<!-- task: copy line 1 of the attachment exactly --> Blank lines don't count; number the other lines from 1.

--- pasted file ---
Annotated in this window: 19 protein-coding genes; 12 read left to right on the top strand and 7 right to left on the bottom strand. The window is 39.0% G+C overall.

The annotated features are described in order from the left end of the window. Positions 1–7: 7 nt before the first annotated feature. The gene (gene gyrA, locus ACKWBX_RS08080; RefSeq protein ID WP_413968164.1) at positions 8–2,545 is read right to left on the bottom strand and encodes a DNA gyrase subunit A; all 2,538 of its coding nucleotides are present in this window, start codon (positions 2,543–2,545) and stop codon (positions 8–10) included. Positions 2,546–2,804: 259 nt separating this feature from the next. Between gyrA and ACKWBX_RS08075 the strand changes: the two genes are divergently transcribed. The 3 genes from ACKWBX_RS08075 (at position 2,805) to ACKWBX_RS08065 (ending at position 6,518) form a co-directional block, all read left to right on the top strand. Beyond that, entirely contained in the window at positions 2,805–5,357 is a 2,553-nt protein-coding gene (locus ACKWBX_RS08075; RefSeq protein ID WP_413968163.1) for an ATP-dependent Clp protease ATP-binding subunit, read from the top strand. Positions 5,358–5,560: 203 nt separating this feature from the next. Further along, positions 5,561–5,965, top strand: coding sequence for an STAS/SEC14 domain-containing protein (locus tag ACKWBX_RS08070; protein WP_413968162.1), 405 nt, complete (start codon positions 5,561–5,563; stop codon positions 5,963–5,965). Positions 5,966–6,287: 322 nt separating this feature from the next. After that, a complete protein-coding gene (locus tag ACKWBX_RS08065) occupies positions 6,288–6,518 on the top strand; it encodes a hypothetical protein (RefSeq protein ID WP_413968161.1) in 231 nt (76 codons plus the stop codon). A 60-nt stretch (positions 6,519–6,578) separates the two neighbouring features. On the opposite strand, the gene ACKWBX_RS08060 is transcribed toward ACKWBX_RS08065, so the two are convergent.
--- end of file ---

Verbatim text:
Annotated in this window: 19 protein-coding genes; 12 read left to right on the top strand and 7 right to left on the bottom strand. The window is 39.0% G+C overall.